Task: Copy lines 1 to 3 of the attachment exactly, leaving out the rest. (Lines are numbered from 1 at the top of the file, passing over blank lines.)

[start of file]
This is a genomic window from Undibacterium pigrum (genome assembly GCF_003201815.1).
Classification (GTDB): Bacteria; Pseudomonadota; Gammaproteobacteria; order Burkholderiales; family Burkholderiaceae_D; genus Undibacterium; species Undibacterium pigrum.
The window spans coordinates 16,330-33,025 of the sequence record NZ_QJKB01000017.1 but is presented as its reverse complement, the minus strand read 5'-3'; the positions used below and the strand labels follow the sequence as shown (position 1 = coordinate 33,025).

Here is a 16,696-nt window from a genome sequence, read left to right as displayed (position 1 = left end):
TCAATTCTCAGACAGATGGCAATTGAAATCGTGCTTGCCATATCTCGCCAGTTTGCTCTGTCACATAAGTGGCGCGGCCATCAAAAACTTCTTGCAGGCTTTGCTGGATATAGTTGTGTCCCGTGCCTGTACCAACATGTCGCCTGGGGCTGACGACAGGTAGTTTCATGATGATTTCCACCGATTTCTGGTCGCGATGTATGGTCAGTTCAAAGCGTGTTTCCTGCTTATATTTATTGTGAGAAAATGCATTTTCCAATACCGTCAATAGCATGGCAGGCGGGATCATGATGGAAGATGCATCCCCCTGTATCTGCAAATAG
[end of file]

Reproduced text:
This is a genomic window from Undibacterium pigrum (genome assembly GCF_003201815.1).
Classification (GTDB): Bacteria; Pseudomonadota; Gammaproteobacteria; order Burkholderiales; family Burkholderiaceae_D; genus Undibacterium; species Undibacterium pigrum.
The window spans coordinates 16,330-33,025 of the sequence record NZ_QJKB01000017.1 but is presented as its reverse complement, the minus strand read 5'-3'; the positions used below and the strand labels follow the sequence as shown (position 1 = coordinate 33,025).